A Critical Time for Code
Blanking Cover Image: Provided by Clif Haley. Found here. Atari TIA Timing Diagram: Provided freely on AtariAge Forums.
Every video game needs graphics (even text-based video games need a way to display text to the screen). Also, every video game needs someone to create the graphics, and something to display them. Over the years, that someone and something has drastically changed. But, for the sake of brevity, I am going to focus on only one of those changes. In this post, I will address an older graphics topic called blanking. Specifically, vertical and horizontal blanking intervals also known as VBLANK and HBLANK respectively.
So what exactly is blanking? How is it related to graphics? How is it related to game development?
Well, the answer can be very complicated and very simple, but it all falls on an understanding of cathode ray televisions. Before flat screen LCDs, the most common television was the cathode ray television (CRT). Anyways, CRTs use an electron beam to heat parts of a phosphor-coated screen causing small particles to glow. The first CRTs used one phosphor coating that glowed white, but future CRTs used three phosphors to glow red, green, and blue (hence RGB!). To glow/emit/draw/render an entire screen, the electron beam was required to move from left-to-right in lines starting at the top of the screen and working down to the bottom. These lines are known as “scanlines”. Thus, a CRT display can be thought of in terms of scanlines and screens where many scanlines make a full screen. Below is a diagram from the AtariAge development community showing the scanlines which build an Atari “game screen” for Pitfall.
Now that we have a basic understanding of CRTs, we can make the relation. Formally, blanking refers to the time it takes for the electron beam to align itself to draw a new scanline or a new screen. For example, when the electron beam finishes rendering one screen, the beam will have stopped in bottom right-hand corner where it finished the last scanline. In order to draw the next screen, the beam must travel back to the top left-hand corner to draw the first scanline of the next screen. Also, during that time, the beam should be turned off so that it does not effect anything currently displayed. This is vertical blanking or VBLANK.
The same principle applies to single scanlines. When the electron beam finished rendering one scanline, the beam will have stopped at the rightmost part of the current scanline. To draw the next scanline, the beam must travel back to the leftmost part of the screen and slightly down for the next scanline. This is horizontal blank or HBLANK.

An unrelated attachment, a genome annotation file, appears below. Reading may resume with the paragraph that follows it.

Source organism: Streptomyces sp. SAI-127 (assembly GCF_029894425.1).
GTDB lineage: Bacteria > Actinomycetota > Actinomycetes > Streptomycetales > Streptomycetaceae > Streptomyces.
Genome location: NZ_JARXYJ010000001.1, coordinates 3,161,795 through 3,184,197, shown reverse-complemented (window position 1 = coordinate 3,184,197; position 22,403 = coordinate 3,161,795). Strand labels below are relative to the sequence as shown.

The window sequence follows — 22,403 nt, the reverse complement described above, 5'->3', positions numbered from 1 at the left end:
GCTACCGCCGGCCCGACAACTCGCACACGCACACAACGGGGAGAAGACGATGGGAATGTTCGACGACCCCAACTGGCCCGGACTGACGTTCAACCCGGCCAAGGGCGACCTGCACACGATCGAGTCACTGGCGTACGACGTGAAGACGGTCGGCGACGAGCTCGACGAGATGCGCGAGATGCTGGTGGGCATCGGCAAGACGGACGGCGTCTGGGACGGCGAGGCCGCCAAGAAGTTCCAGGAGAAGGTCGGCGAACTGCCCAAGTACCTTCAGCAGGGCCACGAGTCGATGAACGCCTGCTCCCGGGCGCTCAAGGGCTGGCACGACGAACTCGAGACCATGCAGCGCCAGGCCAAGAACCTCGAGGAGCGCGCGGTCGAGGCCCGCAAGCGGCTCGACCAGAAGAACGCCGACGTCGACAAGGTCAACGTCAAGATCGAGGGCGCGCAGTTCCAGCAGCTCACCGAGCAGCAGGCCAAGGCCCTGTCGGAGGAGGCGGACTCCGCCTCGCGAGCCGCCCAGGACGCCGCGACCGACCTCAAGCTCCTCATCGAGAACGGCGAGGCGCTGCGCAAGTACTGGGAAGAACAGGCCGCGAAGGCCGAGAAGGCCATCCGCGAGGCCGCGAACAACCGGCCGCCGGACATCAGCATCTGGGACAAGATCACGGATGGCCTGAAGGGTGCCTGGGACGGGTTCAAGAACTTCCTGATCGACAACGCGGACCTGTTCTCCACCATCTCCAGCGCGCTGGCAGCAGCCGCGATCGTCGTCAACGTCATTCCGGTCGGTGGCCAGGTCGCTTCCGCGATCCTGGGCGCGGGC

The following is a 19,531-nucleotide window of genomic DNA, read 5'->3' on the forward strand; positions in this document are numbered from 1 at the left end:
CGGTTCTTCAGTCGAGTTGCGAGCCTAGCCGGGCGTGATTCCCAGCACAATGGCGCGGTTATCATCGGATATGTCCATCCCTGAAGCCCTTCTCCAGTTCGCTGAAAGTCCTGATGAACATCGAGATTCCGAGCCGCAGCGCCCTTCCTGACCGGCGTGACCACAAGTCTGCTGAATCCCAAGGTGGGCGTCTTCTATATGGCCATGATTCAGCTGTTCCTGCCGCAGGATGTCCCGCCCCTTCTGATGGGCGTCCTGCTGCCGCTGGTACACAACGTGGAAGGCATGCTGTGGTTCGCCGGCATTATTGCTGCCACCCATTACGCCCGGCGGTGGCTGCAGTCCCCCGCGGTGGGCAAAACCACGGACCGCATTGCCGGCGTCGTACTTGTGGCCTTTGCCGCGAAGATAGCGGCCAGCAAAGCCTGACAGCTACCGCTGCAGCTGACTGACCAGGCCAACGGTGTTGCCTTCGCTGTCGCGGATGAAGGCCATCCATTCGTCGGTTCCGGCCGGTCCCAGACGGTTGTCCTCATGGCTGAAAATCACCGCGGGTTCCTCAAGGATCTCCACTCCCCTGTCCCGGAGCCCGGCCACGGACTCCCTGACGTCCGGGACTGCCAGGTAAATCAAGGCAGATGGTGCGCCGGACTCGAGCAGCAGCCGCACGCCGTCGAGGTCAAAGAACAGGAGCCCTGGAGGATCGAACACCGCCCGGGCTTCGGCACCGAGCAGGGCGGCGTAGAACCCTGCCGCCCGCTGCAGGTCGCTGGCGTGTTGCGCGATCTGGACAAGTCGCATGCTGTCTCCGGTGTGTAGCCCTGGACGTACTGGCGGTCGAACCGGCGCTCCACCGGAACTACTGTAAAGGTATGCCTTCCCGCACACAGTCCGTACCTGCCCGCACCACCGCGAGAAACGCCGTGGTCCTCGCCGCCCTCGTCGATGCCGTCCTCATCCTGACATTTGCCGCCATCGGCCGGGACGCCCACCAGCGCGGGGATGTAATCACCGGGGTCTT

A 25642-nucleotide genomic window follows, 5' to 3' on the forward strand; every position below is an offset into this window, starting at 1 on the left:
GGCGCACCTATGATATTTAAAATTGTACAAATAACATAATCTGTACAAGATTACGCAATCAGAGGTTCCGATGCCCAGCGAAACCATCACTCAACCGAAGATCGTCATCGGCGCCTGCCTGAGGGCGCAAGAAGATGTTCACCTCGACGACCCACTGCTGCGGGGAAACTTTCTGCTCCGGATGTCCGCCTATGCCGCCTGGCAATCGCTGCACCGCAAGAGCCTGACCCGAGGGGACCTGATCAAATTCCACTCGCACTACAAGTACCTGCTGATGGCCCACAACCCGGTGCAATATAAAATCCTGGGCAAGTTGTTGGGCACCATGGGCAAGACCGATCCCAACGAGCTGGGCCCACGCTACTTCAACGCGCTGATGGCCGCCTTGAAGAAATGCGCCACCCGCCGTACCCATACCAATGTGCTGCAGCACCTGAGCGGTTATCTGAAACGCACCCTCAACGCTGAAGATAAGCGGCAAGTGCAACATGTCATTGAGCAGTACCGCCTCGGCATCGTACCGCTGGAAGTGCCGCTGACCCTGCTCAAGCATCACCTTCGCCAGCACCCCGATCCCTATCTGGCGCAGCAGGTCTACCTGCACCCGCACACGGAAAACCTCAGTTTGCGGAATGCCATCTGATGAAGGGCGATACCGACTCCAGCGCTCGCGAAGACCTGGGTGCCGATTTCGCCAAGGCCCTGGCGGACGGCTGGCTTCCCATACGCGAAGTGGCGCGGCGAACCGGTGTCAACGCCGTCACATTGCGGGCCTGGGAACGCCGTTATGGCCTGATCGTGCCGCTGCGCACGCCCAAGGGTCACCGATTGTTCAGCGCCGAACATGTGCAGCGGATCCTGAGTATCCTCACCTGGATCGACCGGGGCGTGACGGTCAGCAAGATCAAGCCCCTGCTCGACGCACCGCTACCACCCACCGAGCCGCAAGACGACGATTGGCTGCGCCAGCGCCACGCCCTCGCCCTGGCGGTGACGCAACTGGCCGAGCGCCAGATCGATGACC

So now that you know the terms VBLANK and HBLANK, how are they related to game development?
First, you must keep in mind that to the human eye, blanking occurs so fast that you cannot visibly notice the time between scanlines and screens. In fact, blanking often occurs about 50 to 60 times a second (hence frames/screens per second). But, to a computer, this blanking time is very significant. More importantly, blanking time is the ideal moment for game code to adjust graphics for the next scanline or screen. For instance, think of the Pacman character from the classic Pacman game. When Pacman moves around the screen, his position is constantly changing. So, from screen to screen Pacman is moving which means Pacman’s graphics (in this case, his sprite) also need to move or update. So, what better time to for code to update Pacman’s graphics than during blanking time?
Now, it is time to think a little deeper. If a game developer DID NOT update graphics during blanking time, then bad side effects COULD occur. For example, if graphics code was changed while the electron beam was moving across the screen, then unexpected graphics could be drawn to the screen. In many cases, if this happens, partial pieces of a graphic might get drawn to the screen resulting in a visual glitch or flaw. Here is an old image I took during the development of RB3 showing a glitch caused by incorrectly updating graphics during VBLANK time.
Lastly, blanking time is not solely limited to graphics updates. In fact, blanking time is also used to do physics calculations, scoring, and many other features in video games. In retrospect, remember that blanking is a term that translates to free time for a programmer. And by free time, I am referring to critical programming time to run important code.